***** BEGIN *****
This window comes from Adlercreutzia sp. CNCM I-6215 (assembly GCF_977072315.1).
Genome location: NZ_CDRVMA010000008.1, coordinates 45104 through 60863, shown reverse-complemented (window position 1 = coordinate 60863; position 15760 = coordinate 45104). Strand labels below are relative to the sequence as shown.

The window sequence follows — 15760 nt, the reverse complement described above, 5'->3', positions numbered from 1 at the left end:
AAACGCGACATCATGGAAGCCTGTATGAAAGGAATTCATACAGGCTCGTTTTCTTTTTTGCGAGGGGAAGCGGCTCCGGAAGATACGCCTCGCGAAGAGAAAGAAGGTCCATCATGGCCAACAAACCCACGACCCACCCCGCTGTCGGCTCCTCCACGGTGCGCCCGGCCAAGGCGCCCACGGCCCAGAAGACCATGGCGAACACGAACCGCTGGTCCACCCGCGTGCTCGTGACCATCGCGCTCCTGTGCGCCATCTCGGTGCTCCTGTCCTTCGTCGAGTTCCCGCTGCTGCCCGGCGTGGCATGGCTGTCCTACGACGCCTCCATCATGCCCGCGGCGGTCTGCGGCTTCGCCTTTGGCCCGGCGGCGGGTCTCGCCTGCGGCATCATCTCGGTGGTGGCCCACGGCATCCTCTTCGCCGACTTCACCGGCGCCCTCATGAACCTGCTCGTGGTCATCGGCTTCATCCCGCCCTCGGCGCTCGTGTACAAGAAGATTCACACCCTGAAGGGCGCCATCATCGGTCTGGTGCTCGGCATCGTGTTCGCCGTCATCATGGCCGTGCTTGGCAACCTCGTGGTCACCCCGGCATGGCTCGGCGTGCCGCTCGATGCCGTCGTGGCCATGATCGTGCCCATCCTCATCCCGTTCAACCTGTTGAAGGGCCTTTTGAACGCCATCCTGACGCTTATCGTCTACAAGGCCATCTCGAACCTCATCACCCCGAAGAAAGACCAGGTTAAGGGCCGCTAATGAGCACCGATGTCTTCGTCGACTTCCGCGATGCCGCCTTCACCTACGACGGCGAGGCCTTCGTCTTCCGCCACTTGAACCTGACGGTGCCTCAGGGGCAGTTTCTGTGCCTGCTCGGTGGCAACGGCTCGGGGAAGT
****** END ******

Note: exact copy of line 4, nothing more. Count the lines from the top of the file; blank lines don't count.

AAACGCGACATCATGGAAGCCTGTATGAAAGGAATTCATACAGGCTCGTTTTCTTTTTTGCGAGGGGAAGCGGCTCCGGAAGATACGCCTCGCGAAGAGAAAGAAGGTCCATCATGGCCAACAAACCCACGACCCACCCCGCTGTCGGCTCCTCCACGGTGCGCCCGGCCAAGGCGCCCACGGCCCAGAAGACCATGGCGAACACGAACCGCTGGTCCACCCGCGTGCTCGTGACCATCGCGCTCCTGTGCGCCATCTCGGTGCTCCTGTCCTTCGTCGAGTTCCCGCTGCTGCCCGGCGTGGCATGGCTGTCCTACGACGCCTCCATCATGCCCGCGGCGGTCTGCGGCTTCGCCTTTGGCCCGGCGGCGGGTCTCGCCTGCGGCATCATCTCGGTGGTGGCCCACGGCATCCTCTTCGCCGACTTCACCGGCGCCCTCATGAACCTGCTCGTGGTCATCGGCTTCATCCCGCCCTCGGCGCTCGTGTACAAGAAGATTCACACCCTGAAGGGCGCCATCATCGGTCTGGTGCTCGGCATCGTGTTCGCCGTCATCATGGCCGTGCTTGGCAACCTCGTGGTCACCCCGGCATGGCTCGGCGTGCCGCTCGATGCCGTCGTGGCCATGATCGTGCCCATCCTCATCCCGTTCAACCTGTTGAAGGGCCTTTTGAACGCCATCCTGACGCTTATCGTCTACAAGGCCATCTCGAACCTCATCACCCCGAAGAAAGACCAGGTTAAGGGCCGCTAATGAGCACCGATGTCTTCGTCGACTTCCGCGATGCCGCCTTCACCTACGACGGCGAGGCCTTCGTCTTCCGCCACTTGAACCTGACGGTGCCTCAGGGGCAGTTTCTGTGCCTGCTCGGTGGCAACGGCTCGGGGAAGT